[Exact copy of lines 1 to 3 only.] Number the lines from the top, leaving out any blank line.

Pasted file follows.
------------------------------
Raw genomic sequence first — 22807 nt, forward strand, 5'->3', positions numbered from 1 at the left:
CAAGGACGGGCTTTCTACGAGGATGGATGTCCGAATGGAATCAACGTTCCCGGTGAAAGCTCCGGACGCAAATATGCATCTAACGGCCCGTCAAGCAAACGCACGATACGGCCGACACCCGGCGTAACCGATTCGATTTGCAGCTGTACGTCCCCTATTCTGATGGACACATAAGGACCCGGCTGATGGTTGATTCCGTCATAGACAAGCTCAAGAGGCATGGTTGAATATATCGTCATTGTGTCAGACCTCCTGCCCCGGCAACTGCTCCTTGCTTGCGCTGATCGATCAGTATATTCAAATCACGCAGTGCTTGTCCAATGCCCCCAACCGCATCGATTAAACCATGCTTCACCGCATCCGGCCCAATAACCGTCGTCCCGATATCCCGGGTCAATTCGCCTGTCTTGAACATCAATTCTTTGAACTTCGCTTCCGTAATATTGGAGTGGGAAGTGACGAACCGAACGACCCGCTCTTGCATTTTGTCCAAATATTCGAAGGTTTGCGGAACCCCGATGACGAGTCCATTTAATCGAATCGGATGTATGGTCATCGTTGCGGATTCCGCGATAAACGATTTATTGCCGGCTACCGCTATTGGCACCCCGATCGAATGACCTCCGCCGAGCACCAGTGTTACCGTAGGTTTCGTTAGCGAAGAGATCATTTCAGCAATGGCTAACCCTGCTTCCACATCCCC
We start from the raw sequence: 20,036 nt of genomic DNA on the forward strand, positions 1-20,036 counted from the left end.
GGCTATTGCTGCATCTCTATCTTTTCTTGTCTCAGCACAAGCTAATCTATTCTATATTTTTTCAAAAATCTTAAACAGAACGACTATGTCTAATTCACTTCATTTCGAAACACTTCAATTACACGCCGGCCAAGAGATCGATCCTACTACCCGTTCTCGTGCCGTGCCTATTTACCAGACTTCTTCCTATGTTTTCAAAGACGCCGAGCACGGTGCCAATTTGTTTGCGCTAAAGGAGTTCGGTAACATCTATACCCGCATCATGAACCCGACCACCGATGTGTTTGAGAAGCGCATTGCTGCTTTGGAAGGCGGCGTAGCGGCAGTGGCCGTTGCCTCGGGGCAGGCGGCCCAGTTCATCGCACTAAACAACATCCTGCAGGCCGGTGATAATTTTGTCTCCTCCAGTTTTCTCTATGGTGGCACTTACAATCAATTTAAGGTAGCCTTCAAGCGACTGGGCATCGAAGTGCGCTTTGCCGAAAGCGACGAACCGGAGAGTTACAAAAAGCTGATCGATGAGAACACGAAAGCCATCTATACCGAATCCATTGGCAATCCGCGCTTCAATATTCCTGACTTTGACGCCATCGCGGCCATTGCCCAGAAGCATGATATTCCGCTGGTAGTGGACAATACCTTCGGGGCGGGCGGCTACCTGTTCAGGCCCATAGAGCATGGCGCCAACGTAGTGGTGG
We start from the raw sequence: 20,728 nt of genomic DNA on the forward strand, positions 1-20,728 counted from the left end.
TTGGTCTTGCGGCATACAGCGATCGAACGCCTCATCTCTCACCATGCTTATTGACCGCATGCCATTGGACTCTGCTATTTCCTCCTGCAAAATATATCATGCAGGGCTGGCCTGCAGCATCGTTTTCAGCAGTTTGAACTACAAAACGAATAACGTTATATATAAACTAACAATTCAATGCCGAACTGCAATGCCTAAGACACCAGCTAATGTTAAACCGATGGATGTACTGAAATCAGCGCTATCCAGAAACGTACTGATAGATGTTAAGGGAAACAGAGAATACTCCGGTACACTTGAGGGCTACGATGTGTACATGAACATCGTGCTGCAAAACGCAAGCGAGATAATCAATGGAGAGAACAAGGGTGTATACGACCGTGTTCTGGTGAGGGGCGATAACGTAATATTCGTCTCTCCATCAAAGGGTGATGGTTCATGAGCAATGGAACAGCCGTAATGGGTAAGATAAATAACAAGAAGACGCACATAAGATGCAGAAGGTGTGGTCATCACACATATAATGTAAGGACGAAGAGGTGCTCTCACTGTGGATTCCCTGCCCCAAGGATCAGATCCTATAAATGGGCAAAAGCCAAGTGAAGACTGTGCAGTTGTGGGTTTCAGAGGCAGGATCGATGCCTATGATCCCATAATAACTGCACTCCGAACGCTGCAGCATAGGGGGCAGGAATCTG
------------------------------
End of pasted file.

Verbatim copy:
Raw genomic sequence first — 22807 nt, forward strand, 5'->3', positions numbered from 1 at the left:
CAAGGACGGGCTTTCTACGAGGATGGATGTCCGAATGGAATCAACGTTCCCGGTGAAAGCTCCGGACGCAAATATGCATCTAACGGCCCGTCAAGCAAACGCACGATACGGCCGACACCCGGCGTAACCGATTCGATTTGCAGCTGTACGTCCCCTATTCTGATGGACACATAAGGACCCGGCTGATGGTTGATTCCGTCATAGACAAGCTCAAGAGGCATGGTTGAATATATCGTCATTGTGTCAGACCTCCTGCCCCGGCAACTGCTCCTTGCTTGCGCTGATCGATCAGTATATTCAAATCACGCAGTGCTTGTCCAATGCCCCCAACCGCATCGATTAAACCATGCTTCACCGCATCCGGCCCAATAACCGTCGTCCCGATATCCCGGGTCAATTCGCCTGTCTTGAACATCAATTCTTTGAACTTCGCTTCCGTAATATTGGAGTGGGAAGTGACGAACCGAACGACCCGCTCTTGCATTTTGTCCAAATATTCGAAGGTTTGCGGAACCCCGATGACGAGTCCATTTAATCGAATCGGATGTATGGTCATCGTTGCGGATTCCGCGATAAACGATTTATTGCCGGCTACCGCTATTGGCACCCCGATCGAATGACCTCCGCCGAGCACCAGTGTTACCGTAGGTTTCGTTAGCGAAGAGATCATTTCAGCAATGGCTAACCCTGCTTCCACATCCCC
We start from the raw sequence: 20,036 nt of genomic DNA on the forward strand, positions 1-20,036 counted from the left end.